For shorter-range goals, review your syllabus for each course. Estimate how much time you will need for each of your assignments and allot blocks of time in your schedule. Use whatever tools work best for you—a paper calendar, electronic calendar, checklist, etc. At the same time, don’t forget Parkinson’s Law: Work expands to fill the time available for its completion. If you allow too much time, you may find yourself being inefficient.
At the beginning of each week, look over the assignments due that week and budget your available time to complete them. See if there are any opportunities to work ahead. By doing this, you may be able to create more buffer space in your schedule. It’s important to work in some breaks for long-term sustainability.
If your classes require you to be available at specific times, make sure there aren’t any conflicts with your work schedule or other activities. Consider allocating vacation or PTO for extra time you may need to complete bigger projects. One graduate we spoke with completed her degree while she was working two part-time jobs by finding creative ways to maximize her time. She recalled, “I would get up in the morning, go to the gym and be reading as I was on the elliptical – basically, looking for any pockets of time I could study.”
4. Designate a study space
Reserving time and a comfortable place to study can be a challenge when you return to school as a working adult. Find a quiet space that you can set apart for studying, whether that’s a home office, a desk in the attic, a peaceful back porch or a favorite table at the local library or coffee shop. Be sure to keep your designated area as clean and clutter-free as possible to minimize study-time distractions.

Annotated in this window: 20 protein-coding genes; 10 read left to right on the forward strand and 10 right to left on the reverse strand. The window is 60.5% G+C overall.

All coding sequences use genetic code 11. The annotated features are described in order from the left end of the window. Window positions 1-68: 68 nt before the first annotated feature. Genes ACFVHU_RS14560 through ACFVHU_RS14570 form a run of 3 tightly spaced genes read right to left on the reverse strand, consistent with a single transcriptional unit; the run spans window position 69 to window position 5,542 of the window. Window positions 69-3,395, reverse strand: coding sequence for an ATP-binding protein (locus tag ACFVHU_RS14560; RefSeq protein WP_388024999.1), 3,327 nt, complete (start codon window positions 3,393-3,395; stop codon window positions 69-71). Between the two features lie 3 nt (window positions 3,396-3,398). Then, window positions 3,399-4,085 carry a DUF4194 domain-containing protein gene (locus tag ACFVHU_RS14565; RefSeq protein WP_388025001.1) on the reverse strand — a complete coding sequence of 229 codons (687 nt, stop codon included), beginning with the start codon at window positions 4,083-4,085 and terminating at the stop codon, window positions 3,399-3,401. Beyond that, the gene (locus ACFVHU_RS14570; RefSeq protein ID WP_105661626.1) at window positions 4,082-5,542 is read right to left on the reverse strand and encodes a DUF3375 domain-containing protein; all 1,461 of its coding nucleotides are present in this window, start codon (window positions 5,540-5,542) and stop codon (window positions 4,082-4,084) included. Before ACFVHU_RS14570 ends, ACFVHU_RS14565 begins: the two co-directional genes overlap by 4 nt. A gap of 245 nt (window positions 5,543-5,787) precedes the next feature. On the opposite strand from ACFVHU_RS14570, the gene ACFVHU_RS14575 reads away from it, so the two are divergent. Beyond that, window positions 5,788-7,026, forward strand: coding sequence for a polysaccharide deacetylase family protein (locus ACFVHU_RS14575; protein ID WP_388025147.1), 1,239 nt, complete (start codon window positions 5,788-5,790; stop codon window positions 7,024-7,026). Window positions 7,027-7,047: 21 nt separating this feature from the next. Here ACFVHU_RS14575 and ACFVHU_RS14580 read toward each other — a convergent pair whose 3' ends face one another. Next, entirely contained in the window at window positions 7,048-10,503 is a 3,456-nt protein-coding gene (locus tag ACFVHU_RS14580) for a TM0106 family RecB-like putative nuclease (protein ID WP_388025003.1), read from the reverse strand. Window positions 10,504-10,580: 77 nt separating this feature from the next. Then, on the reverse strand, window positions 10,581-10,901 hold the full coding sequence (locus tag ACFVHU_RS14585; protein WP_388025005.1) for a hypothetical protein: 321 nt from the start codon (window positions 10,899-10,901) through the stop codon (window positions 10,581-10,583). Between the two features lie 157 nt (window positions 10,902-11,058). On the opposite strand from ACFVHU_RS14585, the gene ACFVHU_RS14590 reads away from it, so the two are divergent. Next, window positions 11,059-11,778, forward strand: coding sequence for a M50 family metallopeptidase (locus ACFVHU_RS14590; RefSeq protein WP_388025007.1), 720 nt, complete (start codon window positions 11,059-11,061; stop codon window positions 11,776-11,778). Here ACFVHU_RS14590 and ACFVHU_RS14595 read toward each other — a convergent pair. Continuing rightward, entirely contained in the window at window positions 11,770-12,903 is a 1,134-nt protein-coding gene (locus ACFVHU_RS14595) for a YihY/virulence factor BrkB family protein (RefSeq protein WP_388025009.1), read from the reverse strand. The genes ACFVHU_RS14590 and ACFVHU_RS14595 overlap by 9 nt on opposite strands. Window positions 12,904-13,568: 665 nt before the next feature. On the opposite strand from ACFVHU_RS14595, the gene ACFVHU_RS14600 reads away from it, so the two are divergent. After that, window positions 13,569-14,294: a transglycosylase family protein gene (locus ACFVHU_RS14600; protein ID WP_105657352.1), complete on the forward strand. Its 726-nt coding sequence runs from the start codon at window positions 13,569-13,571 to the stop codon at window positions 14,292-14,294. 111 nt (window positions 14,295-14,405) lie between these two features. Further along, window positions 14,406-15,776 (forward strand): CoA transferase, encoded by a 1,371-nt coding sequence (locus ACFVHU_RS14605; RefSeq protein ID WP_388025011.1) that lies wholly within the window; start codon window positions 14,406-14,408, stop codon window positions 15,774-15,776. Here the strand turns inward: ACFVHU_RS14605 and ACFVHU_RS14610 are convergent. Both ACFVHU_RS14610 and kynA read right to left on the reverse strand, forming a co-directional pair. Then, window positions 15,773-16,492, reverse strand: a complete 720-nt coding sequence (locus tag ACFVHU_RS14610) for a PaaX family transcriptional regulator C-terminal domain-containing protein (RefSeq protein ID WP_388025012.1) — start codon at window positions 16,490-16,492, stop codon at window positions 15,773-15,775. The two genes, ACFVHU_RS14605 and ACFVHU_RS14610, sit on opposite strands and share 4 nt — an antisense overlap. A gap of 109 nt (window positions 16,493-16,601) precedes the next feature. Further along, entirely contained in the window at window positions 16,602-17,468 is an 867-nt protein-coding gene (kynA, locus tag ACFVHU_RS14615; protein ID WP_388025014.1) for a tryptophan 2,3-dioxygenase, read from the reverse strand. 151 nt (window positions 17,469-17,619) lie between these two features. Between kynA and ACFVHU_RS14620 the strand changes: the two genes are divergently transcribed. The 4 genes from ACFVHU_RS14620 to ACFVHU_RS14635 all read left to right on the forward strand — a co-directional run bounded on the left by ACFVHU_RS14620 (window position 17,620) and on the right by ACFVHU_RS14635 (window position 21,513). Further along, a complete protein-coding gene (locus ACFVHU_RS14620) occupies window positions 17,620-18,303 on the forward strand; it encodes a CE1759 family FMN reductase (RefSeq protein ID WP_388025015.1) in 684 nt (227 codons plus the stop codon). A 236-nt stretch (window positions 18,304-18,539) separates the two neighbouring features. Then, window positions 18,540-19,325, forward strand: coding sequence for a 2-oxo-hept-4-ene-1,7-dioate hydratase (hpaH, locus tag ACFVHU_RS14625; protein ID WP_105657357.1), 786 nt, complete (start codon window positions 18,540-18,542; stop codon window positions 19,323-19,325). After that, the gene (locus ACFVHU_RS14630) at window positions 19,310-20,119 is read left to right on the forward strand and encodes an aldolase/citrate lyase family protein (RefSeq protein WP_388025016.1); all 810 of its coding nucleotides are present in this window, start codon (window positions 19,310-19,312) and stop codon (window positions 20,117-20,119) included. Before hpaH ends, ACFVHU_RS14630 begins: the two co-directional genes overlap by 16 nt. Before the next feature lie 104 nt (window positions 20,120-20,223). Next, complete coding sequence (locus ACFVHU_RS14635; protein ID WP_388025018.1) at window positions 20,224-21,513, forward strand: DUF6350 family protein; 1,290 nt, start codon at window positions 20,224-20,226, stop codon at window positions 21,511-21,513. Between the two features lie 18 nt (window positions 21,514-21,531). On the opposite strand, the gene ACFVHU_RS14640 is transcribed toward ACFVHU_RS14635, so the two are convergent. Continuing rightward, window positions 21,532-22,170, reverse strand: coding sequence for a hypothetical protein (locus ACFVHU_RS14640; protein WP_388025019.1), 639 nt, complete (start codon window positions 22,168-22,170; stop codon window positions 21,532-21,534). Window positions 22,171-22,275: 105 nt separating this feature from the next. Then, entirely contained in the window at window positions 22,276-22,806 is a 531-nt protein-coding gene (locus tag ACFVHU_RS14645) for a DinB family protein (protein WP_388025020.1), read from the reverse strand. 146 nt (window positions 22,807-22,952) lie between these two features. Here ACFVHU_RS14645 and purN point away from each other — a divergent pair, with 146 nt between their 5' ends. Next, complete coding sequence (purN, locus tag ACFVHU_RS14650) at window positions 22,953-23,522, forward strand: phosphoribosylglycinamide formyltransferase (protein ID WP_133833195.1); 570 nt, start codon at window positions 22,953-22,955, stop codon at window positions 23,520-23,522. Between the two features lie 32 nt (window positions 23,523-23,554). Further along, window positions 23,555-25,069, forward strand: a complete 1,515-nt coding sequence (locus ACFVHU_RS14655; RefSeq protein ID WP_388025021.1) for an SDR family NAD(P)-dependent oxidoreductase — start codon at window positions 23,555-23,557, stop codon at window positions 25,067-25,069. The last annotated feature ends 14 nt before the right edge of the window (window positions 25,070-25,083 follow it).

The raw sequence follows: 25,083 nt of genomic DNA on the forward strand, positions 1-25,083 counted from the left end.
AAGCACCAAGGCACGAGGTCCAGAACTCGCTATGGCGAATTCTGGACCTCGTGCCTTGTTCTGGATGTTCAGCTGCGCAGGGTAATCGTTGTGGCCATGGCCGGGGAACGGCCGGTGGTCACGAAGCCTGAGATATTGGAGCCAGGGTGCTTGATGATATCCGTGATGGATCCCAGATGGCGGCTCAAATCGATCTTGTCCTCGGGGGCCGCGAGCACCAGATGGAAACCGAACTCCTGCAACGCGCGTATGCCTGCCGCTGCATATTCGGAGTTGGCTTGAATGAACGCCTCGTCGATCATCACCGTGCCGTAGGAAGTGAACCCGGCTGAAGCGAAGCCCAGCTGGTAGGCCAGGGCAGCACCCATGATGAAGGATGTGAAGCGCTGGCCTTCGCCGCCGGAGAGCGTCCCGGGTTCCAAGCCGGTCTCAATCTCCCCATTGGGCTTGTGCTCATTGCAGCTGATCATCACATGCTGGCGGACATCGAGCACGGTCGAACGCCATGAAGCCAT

As one student recalls, “Some of my classmates who were busy parents would attend courses sitting in their cars because it was the only quiet spot they could find, but they made it work!” It can be difficult to set boundaries with family members, but up-front communication can help to establish your do-not-disturb zone.
5. Develop a support system
Have a few people in your corner to help, like trusted family members, friends or even fellow classmates and mentors. Being able to count on people to help you manage responsibilities and even tackle household chores, especially during exam time, can be a big plus. More than anything, though, you’ll need people to encourage you and remind you why you’re seeking a college education in the first place. These are the people you can turn to for support, particularly if you start second-guessing yourself.
6. Brush up on your study skills
If you’ve been out of the classroom for a few years, you may worry that your study skills are a little rusty. This may not actually be the case, as many mature students find that they are better equipped for the classroom after some time away. But if you’re concerned about your study skills, here are a few tips:
Get to know your professors. Even a few minutes talking with them may give you a better sense of their expectations, plus it helps to have a relationship established with your professors.
Check out online tutorials. Many educators provide free videos on YouTube and other digital content platforms with advice on essay writing, note-taking and studying for exams.
Take a study skills class. Often, colleges and public libraries offer seminars that help older students learn about the latest study tools and techniques available to them.
Just remember, it’s never too late to learn. In fact, the percentage of students over 25 who pursue higher education is set to increase over the next ten years, according to the National Center for Education Statistics. With the right commitment and attitude, school can be both fulfilling and invigorating – no matter when you return.
At Accelerated Pathways, we’re experts at helping busy adults earn a college degree at their own pace. We help you evaluate different degree programs by creating a custom College Options Report based on your specific goals, schedule and budget. Ready to find the right degree program that matches your schedule, lifestyle and career goals? Get a free academic advising session today!